If your work involves looking at a computer screen for long periods, chances are that you’ve already experienced computer vision syndrome (CVS) at some point. Computer vision syndrome is a form of eye strain caused by looking at a bright screen for long periods. It is not just caused by computers, but other devices with bright screens including smartphones, tablets and POS machines.
The strain is caused by having to look at objects close to us for a long period combined with glare from the screen (and it can be made worse if you’re also wearing glasses that produce glare).
Just what are some of the symptoms of computer vision syndrome? And is there a way to prevent it? This post tells you everything you need to know.
What are some symptoms of computer vision syndrome?
Computer vision syndrome can produce different symptoms in different people. Some of the common effects that people experience include:
- Blurred vision
- Dry and irritated eyes
Many people experience blurred vision when using a computer screen while tired or using a computer screen in a dark room. Dry and irritated eyes are meanwhile thought to be due to a lack of blinking (studies show that we blink less when looking at a bright screen). This eye strain can in turn lead to headaches. Poor posture may also contribute to headaches too.
How to prevent computer vision syndrome
Adjust the lighting
If the lighting in a room is too dim or too bright, this could be causing eye strain. Computer vision syndrome is common in poorly lit offices where the contrast between the bright screen and dimmer surroundings can make focus difficult. Consider whether you need to hire commercial electricians to install some extra lighting or whether extra desk lighting may be able to help. It’s worth noting that too much light, particularly from the wrong angle, can also cause eye strain due to the glare it creates. Typically, you want to avoid having any bright lights behind you – this could include artificial lighting or sunlight through an open window (it’s better to position your monitor facing away from a window).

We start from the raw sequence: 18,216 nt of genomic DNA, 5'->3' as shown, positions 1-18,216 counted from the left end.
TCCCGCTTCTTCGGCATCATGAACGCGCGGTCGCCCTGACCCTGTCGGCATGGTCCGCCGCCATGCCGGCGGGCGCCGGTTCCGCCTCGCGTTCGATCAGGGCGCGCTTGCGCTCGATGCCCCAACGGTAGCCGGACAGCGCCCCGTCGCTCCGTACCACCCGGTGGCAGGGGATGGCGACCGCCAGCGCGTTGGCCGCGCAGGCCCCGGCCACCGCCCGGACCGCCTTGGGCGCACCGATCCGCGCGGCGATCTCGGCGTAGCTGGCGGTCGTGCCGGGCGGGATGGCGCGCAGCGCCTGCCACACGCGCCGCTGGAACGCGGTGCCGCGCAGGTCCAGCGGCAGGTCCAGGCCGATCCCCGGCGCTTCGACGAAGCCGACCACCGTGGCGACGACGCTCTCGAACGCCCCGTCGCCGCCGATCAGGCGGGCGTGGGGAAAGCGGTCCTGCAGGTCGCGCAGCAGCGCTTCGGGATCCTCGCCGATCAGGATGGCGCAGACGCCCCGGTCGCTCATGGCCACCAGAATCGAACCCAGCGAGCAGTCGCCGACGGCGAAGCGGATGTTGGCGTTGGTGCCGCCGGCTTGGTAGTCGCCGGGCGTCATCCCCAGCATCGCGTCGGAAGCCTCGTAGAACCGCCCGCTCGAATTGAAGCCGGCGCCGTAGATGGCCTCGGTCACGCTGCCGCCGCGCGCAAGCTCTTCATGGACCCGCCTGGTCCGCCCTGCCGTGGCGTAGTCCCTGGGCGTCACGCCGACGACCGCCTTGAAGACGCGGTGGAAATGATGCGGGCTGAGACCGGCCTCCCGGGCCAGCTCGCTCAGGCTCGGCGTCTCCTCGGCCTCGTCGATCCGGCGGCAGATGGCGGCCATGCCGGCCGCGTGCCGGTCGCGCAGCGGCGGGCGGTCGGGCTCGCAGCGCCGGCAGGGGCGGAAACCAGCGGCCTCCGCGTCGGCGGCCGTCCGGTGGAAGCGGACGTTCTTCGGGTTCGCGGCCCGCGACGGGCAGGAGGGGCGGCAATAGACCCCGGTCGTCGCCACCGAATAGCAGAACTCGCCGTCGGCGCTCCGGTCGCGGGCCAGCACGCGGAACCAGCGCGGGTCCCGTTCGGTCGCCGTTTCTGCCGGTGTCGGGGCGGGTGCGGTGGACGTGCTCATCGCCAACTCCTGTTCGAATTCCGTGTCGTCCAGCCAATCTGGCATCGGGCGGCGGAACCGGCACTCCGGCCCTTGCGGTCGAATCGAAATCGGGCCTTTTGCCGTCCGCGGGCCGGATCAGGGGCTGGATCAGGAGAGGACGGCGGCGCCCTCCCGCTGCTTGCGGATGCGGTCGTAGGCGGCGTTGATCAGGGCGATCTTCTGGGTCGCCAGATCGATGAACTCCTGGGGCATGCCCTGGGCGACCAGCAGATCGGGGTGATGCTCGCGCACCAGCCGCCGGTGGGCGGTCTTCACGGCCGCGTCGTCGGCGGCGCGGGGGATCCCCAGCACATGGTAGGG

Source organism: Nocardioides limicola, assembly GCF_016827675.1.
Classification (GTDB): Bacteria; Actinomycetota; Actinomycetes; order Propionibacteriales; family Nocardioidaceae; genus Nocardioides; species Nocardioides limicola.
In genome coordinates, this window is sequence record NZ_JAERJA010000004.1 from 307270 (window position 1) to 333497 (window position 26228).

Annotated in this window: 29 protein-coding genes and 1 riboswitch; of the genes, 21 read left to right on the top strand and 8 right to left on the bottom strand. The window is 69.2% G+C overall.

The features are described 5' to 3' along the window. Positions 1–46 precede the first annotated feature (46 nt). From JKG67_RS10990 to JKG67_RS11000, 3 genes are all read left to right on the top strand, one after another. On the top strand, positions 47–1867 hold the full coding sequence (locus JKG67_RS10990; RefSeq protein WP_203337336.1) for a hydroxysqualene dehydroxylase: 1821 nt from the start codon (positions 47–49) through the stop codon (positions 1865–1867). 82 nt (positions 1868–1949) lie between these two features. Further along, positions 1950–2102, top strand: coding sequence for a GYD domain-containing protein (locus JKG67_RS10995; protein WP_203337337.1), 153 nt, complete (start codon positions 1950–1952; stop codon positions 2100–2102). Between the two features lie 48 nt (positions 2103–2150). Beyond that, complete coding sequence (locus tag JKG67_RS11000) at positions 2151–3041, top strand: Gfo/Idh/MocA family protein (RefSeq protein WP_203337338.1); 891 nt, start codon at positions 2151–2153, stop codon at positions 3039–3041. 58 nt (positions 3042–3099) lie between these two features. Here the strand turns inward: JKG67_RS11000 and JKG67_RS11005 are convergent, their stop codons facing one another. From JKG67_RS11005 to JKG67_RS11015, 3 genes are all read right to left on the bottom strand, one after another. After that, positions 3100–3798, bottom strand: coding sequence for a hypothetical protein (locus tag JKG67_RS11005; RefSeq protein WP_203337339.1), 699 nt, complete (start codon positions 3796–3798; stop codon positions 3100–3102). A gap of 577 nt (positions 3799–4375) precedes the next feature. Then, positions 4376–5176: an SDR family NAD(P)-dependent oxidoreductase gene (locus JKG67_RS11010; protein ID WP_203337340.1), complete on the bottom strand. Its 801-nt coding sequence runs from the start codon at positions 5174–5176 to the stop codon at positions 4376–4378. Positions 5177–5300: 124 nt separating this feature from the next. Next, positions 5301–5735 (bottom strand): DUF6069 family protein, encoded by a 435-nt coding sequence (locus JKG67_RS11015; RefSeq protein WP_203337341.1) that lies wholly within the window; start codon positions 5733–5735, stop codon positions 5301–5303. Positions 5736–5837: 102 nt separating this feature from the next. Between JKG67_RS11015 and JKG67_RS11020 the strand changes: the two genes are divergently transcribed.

Adjust the screen brightness
If your screen is too bright or too dim, this can also cause eye strain. Make sure that it is not too bright or too dim that it causes you to squint. It’s also worth reducing the amount of blue light coming out of your computer screen at night. Some modern devices automatically reduce blue light levels at night. There are also programs and apps you can download to handle this function.
Follow the 20-20-20 rule
The 20-20-20 rule is believed to help reduce eye strain caused by looking at objects too close to you for too long a period. It involves taking a break from your computer screen every 20 minutes and staring at an object 20 feet away for 20 seconds. There are apps that can help remind you to do this.
Correct your posture
If you’re sitting too high or too low, you could find that your neck hurts from staring up or down for too long. Make sure that the top of the monitor is level with your eyes. The easiest way to do this is likely to be by adjusting the height of your chair (providing you have an adjustable chair).
Consider anti-glare glasses
Some glasses are designed to reduce glare. These may help to prevent headaches and sore eyes caused by glare from the screen and added glare on glasses lenses. Consider looking into these glasses if you experience computer vision syndrome.